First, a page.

Shorten shutter speed to view over exposed part of image

Once I have the focus and tilt set so that the plane of focus matches the subject plane, I return the shutter speed to the pre-tilt setting and expose the series of bracketed frames. You can think of this technique during focusing as pre-viewing your bracketed exposures where you might be viewing the foreground at EV +3 and the background at EV -3. After some practice, the adjustment of the shutter speed as you move the Live View point will become second nature.

Using this technique you can then be sure that the focus and tilt are correctly set to maximize the preserved depth of field in your HDR images.

The finished image is shown below. It used both the tilt and shift features of the Canon 24mm TS-E lens. Once the lens was tilted correctly and the first set of bracketed shots was taken, I then shifted the lens left and then right to take a second and third set of bracketed shots. The three sets of bracketed images were then processed in post, stitching first and then processed with HDR software.

Tilt Shift HDR image from Iceland

Oh, sorry, I forgot the mention…

July 9, 2012

If you follow this blog (there might be a few of you left), you know that the postings have been few and far between. That is because most of my more frequent updates/image posts have been made on my artist Facebook page.  I’m not a huge user of Facebook but I’m in the minority, so you have to go with the flow if you want exposure. So if you are looking for the latest news or to view some new images, please visit the Gemstone Images Facebook page and remember to click on “Like” to get updates. Moving forward, I will most likely only update this blog with technical postings of interest to fellow photographers.  I have one such update in the works, so stay tuned…

Busy, busy, busy…

February 19, 2012

Well, been shooting but not much blogging. But I will try to post some results here in on a more regular basis. Expect to see posts on new newborn work with antiques, some new abandoned places photos from German and some landscape shots from the Canadian Rockies. I’ll start with a newborn image created using a nursery scale that I really like.

Oloneo PhotoEngine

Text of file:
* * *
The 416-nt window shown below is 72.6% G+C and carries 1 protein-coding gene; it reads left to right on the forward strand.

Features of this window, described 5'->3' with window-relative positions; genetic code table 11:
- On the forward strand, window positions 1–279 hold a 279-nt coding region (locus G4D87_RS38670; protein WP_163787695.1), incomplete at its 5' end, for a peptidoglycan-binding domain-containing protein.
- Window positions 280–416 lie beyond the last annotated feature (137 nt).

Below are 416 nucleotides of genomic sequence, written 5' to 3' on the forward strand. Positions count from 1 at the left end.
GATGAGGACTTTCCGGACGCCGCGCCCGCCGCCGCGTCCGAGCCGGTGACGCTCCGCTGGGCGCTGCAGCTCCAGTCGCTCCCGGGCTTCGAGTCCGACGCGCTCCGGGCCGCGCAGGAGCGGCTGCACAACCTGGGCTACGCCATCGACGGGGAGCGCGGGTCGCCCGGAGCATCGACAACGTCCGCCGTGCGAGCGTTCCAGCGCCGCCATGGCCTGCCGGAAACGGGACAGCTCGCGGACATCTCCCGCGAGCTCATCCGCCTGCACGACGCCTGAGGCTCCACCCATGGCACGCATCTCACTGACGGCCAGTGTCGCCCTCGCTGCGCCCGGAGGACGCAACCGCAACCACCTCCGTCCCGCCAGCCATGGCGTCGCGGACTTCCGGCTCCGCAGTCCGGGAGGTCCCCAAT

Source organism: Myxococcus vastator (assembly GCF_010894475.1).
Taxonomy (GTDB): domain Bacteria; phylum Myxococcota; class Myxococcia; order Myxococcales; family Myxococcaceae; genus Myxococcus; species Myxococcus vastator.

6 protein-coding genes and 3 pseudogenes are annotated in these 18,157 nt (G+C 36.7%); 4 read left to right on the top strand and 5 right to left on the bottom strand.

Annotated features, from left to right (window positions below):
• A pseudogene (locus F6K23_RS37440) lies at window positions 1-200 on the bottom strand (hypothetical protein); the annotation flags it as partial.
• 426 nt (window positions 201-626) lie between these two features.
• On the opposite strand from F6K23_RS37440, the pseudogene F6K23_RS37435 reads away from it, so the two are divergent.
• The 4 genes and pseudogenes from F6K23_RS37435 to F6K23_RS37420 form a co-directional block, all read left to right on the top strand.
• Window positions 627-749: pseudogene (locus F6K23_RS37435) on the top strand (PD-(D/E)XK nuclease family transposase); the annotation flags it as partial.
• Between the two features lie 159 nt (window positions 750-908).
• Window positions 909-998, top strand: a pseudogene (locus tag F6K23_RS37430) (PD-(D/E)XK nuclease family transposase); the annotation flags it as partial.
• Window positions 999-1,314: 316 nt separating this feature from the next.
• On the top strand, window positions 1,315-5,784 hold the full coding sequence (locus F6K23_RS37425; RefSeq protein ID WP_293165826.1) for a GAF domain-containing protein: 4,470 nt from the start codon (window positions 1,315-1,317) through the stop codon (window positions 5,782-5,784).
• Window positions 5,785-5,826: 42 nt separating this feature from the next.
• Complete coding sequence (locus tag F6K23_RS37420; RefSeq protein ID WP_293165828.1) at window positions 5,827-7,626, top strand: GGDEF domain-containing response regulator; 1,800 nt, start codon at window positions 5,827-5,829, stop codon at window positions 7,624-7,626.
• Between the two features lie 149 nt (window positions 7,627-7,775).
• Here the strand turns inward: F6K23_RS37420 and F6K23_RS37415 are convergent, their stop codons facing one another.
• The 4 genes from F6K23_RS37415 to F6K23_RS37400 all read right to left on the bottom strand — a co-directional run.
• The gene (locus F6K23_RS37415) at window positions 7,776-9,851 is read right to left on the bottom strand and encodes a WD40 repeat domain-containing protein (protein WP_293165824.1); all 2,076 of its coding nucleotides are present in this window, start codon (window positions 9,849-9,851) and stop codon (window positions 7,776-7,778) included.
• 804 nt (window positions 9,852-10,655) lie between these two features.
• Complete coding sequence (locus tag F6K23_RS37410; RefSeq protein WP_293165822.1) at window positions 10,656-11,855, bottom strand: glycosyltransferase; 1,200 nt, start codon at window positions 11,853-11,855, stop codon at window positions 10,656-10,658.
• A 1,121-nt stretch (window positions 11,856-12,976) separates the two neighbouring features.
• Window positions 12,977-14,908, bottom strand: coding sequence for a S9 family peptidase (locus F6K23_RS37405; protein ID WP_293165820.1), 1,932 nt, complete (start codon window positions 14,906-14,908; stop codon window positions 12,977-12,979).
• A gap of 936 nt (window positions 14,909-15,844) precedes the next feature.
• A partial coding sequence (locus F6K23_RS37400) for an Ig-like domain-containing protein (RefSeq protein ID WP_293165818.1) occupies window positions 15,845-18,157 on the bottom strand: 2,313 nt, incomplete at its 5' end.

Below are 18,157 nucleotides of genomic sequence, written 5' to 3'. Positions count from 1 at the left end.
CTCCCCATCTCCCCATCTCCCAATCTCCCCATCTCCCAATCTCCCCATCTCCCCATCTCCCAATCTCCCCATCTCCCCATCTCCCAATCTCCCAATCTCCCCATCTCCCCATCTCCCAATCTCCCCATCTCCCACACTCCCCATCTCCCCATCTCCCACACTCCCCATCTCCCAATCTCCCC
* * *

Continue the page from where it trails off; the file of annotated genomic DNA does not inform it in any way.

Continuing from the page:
November 1, 2011

Here is the same photo as below, but this time it was processed with the Oloneo PhotoEngine. The PhotoEngine is a relatively new tool for HDR work that has some compelling features/interface advantages over other HDR tools. One of its most touted features is performance and the speed at which it can produce HDR results. Also nice is the ability to preview the images at 100%. The only disadvantage for me of using Oloneo PhotoEngine is that it is only available for Windows. I run my Windows systems under VMware Fusion on my Mac Pro, so switching back and forth between OS X and Windows is not a huge inconvenience. So far my Oloneo PhotoEngine experience has been positive.

Treasures in Taber

October 30, 2011

I had the privilege to meet and shoot with photographer Pat Kavanagh “The Kav” ( yesterday. He was kind enough to offer to show me around Taber, Alberta and more specifically, some of his favourite locations for photographing old abandoned vehicles. He certainly has found the mother load in terms of old car and trucks. It was a long day for me (up at 3:30am and back home at 9:30pm) but I did find time today to have a quick look through the images I captured. There are lots of them and I’ll get to them in the coming weeks. In the mean time, here are two images that I pulled and processed with my “Grungy” Lightroom preset. These are not HDR images but single images processed only in Lightroom (radical use of Clarity, Vibrance and Recovery) with one push of a button. I have used this preset (to varying degrees) in many of my abandoned urban landscapes. It certainly has a look that seems to be suitable for things old and left behind. Thanks Pat for a great day and don’t worry, I won’t mention the running shoe incident to anyone 🙂

And now for something completely different…

October 6, 2011


I know, I know, call me crazy but I agreed to shoot a wedding and survived.  I spent about two weeks planning for every contingency and sweating over all the details.  Gear was checked and double checked and to add to the stress, the wedding was about 3000km from my home.  If I forgot something, I would just have to make due.  Weather for the outside wedding was also a major concern and a rainy day would have dampened (pun intended) all my plans.  In the end, the weather was great and the wedding is pretty much just a blur. Many of my pre-planned images never happened.  I had to just rely on what I know and instinctively shoot.  I have done fashion and glamour work but this was different.  Weddings are a “strap in and hold on” photo shoot.

I’m now sorting and categorizing about 2500 photos with a heavy emphasis on separating the very best keeper from the masses.  It is a daunting task and very tedious at times.  So I just decided to take a break, convert two images I liked to B&W and do a blog post to keep myself sane.

Below are those two images.  The Bride has not seen any images yet but I know she will be seeing these soon (she subscribes to my blog) 🙂